The Pennsylvania-based foursome Fuel records songs that sound fairly good on rock radio – the band has an impressive three-year string of hits lifted from its two major-label albums. In concert, though, it runs out of gas.
Fuel tries very hard to kick everyone’s ass ’70s style but comes across as little more than an eager garage band with very little originality to offer. There was much headbanging style in effect at the House of Blues with little musical or lyrical substance to back any of it up.
The band was led Saturday, the first of two sold-out shows, by singer-guitarist Brett Scallions, a sweating and spitting long-haired front man in the mold of Axl Rose and a young Ozzy Osbourne. The cocksure Scallions walked the walk in his well-worn Harley Davidson T-shirt, but his talk was never very convincing.
Newer songs, like the generic “Empty Spaces” and the sloppily rendered “Down,” taken from Fuel’s 2000 release “Something Like Human” (Epic), featured too many cliched lyrics (written for Scallions by guitarist Carl Bell), stage moves and guitar riffs to be taken seriously. “I know you’re tripping, while I kick you to the curb,” sang Scallions during the latter song.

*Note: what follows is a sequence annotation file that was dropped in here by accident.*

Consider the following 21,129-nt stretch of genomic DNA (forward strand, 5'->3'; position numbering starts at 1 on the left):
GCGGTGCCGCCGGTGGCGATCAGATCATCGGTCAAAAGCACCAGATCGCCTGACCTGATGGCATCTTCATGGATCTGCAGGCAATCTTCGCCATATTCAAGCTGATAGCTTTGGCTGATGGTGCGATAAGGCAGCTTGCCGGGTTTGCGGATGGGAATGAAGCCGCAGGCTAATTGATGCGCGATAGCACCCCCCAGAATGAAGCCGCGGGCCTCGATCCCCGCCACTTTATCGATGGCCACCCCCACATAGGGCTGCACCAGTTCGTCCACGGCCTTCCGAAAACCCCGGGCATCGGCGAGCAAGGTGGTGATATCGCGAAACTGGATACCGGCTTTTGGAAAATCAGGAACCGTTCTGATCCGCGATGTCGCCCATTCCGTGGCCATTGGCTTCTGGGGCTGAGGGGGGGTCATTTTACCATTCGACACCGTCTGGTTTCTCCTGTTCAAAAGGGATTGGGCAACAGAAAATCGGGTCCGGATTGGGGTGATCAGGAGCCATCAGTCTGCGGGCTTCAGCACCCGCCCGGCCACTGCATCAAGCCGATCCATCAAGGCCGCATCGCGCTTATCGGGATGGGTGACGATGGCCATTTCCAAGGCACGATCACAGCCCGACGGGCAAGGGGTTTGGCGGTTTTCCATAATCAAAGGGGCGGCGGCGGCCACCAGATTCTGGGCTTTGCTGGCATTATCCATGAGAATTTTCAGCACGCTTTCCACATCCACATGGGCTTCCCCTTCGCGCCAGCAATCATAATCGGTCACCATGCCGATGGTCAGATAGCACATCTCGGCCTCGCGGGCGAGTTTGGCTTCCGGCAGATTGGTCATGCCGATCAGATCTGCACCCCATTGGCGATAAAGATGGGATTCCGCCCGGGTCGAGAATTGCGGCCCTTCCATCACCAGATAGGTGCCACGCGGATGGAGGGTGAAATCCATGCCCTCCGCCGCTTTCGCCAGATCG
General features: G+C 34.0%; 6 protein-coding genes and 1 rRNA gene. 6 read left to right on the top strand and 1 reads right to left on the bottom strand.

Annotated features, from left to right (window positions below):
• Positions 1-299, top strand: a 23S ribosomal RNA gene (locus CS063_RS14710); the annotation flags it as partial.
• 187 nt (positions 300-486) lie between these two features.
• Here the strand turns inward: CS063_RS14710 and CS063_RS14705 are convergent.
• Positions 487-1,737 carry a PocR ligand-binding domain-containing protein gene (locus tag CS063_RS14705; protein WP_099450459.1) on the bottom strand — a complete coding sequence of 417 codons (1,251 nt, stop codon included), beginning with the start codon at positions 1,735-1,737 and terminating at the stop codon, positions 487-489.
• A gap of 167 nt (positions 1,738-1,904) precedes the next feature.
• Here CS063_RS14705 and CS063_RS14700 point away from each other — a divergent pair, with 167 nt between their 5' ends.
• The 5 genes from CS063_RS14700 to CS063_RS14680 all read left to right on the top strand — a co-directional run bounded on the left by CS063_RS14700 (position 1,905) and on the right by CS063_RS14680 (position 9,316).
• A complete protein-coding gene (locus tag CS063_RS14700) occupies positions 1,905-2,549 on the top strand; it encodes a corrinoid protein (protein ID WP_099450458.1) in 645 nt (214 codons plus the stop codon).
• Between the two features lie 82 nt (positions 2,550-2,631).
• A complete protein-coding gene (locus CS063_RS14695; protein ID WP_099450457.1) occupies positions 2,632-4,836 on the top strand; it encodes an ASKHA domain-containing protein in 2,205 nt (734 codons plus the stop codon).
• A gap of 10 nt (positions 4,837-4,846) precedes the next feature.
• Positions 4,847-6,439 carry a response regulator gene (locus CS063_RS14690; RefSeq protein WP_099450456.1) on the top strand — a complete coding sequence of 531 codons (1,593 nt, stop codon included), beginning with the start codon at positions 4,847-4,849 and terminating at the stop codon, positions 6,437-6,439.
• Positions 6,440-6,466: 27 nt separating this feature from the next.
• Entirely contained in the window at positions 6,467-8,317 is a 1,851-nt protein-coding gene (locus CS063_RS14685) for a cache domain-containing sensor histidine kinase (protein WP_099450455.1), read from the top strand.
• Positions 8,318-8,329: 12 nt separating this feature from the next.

The 90-minute show’s three-song encore was actually the evening’s most inspired segment. The semi-acoustic lover’s quarrel “Bad Day,” a recent single, was an engaging exercise in restraint from the band, while the smash radio hit “Hemorrhage (in My Hands),” with its less-than-subtle Elton John lyrical tease, closed the evening in housepleasing fashion.
Fuel will also perform Nov. 7 at the Anaheim House of Blues and Dec. 1 at Gotham’s Hammerstein Ballroom.